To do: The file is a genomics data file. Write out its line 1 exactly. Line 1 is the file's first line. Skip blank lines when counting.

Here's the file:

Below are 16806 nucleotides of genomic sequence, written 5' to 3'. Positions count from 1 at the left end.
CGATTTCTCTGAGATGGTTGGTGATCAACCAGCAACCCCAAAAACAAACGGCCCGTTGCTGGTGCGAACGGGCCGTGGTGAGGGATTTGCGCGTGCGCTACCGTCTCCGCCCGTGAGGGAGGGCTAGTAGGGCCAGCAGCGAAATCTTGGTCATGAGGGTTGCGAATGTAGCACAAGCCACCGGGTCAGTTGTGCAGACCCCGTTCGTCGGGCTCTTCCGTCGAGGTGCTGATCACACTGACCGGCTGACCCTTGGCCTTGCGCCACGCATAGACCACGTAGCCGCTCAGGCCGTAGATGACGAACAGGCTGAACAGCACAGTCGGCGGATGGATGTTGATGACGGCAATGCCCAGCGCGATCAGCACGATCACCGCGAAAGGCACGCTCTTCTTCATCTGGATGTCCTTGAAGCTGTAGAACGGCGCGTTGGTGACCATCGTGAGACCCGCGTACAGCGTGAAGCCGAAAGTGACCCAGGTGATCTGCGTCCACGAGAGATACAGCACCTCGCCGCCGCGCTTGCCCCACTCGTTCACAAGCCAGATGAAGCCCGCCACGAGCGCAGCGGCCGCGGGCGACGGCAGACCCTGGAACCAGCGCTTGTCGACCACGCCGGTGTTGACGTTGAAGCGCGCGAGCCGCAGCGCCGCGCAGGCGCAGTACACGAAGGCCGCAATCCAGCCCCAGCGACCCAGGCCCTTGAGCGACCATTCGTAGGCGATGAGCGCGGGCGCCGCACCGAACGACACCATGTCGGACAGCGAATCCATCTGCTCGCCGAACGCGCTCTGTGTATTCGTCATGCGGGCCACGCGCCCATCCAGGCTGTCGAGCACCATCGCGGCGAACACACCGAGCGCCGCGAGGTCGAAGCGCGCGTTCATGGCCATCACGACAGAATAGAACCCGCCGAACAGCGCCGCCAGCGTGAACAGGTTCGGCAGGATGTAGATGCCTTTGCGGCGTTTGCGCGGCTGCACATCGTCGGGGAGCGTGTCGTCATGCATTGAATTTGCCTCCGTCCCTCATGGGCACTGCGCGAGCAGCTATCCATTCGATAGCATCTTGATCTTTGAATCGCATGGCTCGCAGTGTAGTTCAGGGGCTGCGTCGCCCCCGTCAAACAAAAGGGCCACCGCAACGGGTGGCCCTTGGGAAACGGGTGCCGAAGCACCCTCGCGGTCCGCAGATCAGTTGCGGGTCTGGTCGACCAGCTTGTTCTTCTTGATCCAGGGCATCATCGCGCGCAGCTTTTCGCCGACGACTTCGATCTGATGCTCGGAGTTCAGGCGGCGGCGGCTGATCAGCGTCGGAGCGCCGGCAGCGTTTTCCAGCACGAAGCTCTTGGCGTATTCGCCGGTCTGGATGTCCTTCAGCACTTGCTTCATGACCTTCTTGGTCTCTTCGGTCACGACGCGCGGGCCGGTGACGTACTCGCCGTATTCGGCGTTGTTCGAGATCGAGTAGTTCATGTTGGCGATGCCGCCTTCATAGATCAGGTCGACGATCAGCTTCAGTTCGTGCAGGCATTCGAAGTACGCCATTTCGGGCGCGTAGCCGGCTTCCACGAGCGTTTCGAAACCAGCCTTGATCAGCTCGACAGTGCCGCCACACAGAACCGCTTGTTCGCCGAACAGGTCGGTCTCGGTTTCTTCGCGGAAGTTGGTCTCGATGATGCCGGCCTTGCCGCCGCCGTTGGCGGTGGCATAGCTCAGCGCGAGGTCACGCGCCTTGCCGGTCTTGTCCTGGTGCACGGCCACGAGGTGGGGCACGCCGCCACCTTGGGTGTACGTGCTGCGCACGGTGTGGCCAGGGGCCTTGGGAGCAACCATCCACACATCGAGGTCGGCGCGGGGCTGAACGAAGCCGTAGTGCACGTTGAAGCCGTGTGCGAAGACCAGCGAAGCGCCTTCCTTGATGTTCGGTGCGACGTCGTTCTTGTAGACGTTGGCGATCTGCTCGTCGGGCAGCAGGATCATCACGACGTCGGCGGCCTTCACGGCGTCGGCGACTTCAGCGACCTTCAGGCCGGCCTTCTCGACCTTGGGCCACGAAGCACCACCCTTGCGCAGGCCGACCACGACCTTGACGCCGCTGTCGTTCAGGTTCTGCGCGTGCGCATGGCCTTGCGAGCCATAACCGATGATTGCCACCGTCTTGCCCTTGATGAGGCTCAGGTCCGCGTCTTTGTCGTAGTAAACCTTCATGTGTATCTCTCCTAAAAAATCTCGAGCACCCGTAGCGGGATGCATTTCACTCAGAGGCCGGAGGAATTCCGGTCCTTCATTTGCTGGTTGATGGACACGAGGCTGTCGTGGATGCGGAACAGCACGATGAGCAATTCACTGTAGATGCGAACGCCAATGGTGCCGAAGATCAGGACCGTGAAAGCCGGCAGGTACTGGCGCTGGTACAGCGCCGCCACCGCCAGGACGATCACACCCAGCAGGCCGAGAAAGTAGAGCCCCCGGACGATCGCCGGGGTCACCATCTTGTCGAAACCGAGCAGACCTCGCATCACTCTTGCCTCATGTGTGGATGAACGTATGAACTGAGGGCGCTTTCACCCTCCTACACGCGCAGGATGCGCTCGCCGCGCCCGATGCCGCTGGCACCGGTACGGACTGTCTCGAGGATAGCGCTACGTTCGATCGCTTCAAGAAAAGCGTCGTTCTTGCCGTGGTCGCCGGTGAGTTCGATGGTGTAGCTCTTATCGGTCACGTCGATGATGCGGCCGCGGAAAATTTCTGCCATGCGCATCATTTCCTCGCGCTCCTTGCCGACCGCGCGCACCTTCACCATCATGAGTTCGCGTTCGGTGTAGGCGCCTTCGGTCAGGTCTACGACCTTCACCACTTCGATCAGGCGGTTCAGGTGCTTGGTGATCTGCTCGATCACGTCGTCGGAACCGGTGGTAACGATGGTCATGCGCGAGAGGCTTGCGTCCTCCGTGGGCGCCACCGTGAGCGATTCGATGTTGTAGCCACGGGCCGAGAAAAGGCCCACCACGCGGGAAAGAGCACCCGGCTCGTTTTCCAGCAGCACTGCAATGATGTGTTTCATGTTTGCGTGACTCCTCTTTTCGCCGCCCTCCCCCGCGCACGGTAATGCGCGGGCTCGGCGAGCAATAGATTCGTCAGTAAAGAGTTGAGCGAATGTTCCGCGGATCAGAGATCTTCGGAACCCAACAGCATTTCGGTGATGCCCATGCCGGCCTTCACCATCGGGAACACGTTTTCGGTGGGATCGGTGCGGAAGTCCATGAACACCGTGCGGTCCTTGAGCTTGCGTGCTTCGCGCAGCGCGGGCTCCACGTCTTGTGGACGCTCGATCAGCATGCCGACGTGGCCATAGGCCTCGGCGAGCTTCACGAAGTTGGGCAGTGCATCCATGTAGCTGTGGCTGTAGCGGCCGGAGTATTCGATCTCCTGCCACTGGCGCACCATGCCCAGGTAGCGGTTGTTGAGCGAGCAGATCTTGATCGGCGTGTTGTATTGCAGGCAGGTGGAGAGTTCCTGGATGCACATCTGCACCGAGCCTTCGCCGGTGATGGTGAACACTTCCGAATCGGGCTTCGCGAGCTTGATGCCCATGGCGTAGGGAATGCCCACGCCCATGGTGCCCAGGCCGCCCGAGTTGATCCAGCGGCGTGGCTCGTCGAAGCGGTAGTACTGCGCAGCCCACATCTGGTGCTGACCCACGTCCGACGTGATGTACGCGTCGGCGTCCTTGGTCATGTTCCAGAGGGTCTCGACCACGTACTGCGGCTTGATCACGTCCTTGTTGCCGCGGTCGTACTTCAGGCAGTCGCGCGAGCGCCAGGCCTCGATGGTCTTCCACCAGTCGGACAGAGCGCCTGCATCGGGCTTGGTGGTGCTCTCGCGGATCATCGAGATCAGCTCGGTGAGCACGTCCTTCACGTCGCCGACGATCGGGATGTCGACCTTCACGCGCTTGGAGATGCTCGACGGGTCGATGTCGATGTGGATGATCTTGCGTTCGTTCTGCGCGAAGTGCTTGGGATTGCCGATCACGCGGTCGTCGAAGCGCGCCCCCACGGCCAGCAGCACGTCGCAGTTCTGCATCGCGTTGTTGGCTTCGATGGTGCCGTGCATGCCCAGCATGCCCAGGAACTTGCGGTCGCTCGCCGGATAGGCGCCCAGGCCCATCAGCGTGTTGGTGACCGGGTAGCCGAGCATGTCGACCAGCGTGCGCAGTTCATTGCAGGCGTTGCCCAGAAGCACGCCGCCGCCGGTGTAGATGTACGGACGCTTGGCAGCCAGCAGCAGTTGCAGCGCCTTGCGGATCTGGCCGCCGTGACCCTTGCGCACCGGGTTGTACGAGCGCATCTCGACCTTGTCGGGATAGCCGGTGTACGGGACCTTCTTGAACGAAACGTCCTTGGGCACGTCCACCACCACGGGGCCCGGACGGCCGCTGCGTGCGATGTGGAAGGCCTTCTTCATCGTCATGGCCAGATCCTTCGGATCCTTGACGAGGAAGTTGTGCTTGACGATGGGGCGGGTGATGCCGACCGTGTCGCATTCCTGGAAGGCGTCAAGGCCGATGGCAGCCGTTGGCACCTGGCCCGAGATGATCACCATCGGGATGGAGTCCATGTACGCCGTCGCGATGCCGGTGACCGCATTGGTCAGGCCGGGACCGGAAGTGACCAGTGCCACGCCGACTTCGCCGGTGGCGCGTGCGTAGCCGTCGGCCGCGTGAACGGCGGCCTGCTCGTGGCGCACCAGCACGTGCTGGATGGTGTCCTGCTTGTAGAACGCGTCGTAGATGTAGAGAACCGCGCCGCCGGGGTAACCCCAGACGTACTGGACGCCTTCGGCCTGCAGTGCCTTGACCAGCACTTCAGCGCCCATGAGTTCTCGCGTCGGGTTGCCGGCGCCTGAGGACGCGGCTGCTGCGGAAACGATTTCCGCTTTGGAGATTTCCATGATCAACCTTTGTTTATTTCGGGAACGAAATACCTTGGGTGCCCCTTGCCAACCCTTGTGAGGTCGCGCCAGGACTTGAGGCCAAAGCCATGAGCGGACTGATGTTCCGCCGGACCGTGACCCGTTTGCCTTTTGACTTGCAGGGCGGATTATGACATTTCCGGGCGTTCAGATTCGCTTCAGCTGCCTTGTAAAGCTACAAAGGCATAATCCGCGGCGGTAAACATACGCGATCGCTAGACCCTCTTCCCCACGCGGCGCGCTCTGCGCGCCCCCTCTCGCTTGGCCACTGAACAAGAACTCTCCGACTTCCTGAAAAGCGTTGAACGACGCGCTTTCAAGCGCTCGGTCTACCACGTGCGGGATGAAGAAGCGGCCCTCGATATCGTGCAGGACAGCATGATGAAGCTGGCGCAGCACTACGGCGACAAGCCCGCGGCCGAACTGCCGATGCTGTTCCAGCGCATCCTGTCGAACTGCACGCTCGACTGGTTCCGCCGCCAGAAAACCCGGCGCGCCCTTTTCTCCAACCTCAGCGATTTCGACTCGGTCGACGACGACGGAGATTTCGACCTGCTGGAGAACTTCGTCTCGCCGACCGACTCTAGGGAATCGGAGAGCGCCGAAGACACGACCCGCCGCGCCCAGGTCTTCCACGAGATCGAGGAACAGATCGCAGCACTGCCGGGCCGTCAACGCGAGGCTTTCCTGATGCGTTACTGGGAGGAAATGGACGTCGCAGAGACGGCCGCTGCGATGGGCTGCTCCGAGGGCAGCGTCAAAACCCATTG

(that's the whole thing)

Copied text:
Below are 16806 nucleotides of genomic sequence, written 5' to 3'. Positions count from 1 at the left end.